By tpm | March 23, 2016
Fresh off her 5th birthday, my oldest daughter has continued to be very interested in books at bedtime. She has also been showing an increasing interest in numbers: counting anything and everything, flash cards, and number apps on her Kindle Fire. Of course, I find this budding interest in math delightful, and while I don’t want to smother it, I have kept my ears pricked for ways to encourage her further.
One Christmas gift that has gone over in a big way with her is Bedtime Math: A Fun Excuse to Stay Up Late. I recommended this book in a recent math gifts post, but now that I’ve had the chance to spend some time seeing a child interact with the problems in the book, I feel like it deserves its own review.
This volume of Bedtime Math, currently one of three, features a common format throughout. Open up to any random page and on the left side, you’ll find a combination of vignette, story, or fun fact about a topic of interest to kids (spaceflight, etc). On the right side, you’ll find a brief math problem related to the topic at hand. There are three levels of problems depending on your child’s age (“Wee Ones”, “Little Kids”, “Big Kids”).
For my daughter, there is still plenty of challenge in the Wee Ones problems. The fact is that I am thrilled to see her introduced to addition and subtraction in context that she finds positive and engaging. There is still plenty of finger counting going on as she works these problems, but I can see her starting to make important connections about how numbers work (“Daddy, it says to 10, but I’m out of fingers, so you hold up 5 fingers and I’ll hold up 5”).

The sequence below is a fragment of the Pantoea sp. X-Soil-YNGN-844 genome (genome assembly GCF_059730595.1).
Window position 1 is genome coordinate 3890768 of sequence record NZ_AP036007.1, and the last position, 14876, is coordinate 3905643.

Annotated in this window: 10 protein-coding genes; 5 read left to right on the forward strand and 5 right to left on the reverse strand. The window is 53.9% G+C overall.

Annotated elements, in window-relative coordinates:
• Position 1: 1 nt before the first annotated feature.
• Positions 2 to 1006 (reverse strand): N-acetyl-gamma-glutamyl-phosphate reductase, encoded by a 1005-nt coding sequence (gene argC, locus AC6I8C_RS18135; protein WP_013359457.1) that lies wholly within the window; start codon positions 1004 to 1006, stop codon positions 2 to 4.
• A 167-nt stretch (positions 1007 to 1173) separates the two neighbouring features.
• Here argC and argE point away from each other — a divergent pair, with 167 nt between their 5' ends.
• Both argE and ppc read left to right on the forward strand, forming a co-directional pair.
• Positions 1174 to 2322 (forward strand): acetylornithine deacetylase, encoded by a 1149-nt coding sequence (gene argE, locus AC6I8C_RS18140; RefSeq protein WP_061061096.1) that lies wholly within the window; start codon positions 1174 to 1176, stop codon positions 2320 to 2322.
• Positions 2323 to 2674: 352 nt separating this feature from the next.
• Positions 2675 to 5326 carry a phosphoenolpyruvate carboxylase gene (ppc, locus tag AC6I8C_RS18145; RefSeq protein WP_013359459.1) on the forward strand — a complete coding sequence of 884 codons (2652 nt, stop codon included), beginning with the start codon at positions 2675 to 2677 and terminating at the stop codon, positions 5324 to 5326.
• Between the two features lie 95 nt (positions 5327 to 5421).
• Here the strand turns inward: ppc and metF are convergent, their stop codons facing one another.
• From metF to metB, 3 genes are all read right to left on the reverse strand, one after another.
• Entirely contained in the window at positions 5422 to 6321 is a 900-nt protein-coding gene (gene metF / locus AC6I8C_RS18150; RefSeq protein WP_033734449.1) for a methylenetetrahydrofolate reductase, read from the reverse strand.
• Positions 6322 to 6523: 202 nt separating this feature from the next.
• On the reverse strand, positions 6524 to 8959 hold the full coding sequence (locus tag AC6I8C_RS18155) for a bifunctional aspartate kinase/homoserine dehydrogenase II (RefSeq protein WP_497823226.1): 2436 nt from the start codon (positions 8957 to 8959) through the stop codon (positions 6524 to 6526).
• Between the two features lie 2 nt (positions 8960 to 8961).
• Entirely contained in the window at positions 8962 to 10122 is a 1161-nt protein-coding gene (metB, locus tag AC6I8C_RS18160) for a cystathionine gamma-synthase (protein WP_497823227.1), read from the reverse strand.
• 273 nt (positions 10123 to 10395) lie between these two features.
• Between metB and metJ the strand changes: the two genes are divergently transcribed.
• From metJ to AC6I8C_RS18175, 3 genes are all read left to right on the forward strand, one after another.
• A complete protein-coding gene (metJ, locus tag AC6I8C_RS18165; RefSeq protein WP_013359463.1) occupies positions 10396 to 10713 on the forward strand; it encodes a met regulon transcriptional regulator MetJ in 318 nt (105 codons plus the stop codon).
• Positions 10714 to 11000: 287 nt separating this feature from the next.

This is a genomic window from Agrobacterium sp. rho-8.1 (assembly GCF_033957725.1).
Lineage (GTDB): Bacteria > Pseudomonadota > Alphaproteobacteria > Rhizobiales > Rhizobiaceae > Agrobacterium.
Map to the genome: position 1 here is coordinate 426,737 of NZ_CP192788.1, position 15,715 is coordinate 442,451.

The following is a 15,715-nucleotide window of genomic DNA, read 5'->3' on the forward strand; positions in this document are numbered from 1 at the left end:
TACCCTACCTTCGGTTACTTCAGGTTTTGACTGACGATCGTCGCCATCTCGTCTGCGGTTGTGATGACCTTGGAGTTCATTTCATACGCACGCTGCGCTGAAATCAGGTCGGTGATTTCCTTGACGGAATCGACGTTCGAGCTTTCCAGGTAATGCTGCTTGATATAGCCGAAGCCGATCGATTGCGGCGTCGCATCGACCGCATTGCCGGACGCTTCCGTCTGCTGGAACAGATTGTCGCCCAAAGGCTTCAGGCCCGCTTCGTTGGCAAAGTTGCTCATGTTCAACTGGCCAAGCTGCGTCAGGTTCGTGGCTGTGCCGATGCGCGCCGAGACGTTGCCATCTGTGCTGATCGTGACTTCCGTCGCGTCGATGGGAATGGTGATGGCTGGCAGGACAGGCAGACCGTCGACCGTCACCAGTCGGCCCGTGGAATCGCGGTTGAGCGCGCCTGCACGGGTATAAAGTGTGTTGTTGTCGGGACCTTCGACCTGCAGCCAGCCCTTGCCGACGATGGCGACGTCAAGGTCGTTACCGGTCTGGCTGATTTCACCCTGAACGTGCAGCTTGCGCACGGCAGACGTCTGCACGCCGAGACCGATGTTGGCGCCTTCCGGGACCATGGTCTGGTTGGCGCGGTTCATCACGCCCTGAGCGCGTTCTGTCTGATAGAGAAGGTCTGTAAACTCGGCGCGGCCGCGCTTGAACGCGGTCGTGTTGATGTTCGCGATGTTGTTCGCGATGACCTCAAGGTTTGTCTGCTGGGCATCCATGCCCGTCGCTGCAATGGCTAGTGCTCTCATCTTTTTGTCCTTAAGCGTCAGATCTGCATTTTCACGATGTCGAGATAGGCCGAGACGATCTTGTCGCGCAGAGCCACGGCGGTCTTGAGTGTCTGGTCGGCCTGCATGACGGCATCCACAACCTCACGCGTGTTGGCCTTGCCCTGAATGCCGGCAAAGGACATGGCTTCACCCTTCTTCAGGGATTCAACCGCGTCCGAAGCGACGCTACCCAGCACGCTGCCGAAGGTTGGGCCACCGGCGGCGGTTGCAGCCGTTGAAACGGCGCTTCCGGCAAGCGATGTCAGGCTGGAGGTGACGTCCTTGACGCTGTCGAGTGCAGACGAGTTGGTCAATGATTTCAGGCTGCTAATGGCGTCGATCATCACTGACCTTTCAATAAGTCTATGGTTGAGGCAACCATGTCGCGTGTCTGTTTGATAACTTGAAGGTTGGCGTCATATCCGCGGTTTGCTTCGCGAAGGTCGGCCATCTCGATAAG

In Bedtime Math: A Fun Excuse to Stay Up Late, author Laura Overdeck has created a book that works as both a fantastic story book, and a terrific math book. The pictures and vignettes are entertaining, for sure, but it is the variety in the math problems that make it work for the educator in me. There is such a temptation when working with kids to oversimplify problems and make the repetitive. Overdeck does none of that. The Wee Ones problems, which I know the best, include not just 2 but 3 number addition and subtraction. They occasionally require a sum larger than 10, obviously important if you are solving by counting on fingers. There’s even a couple of problems where one of the numbers required to solve is not given, but must be inferred from the wording of the problem. I love that.
Bottom Line Bedtime Math Review
I don’t know a higher complement I can pay Bedtime Math: A Fun Excuse to Stay Up Late that to say it is my daughter’s favorite book. She has requested it every night for 3 months straight, and I don’t see that trend letting up for a while. A couple of weeks ago, she pulled it off the shelf, and I said, “Great! Let’s read a few stories from your book.” She replied, “No, Daddy. It’s a math book. Let’s do a few math problems from my book.” It was a good reminder that at her young age, she has none of the mathematical baggage I often encountered with my high school students in a classroom setting. For parents of young children, I’d encourage you to start building positive associations with math early. Bedtime Math is a great was to start building those positive math vibes.
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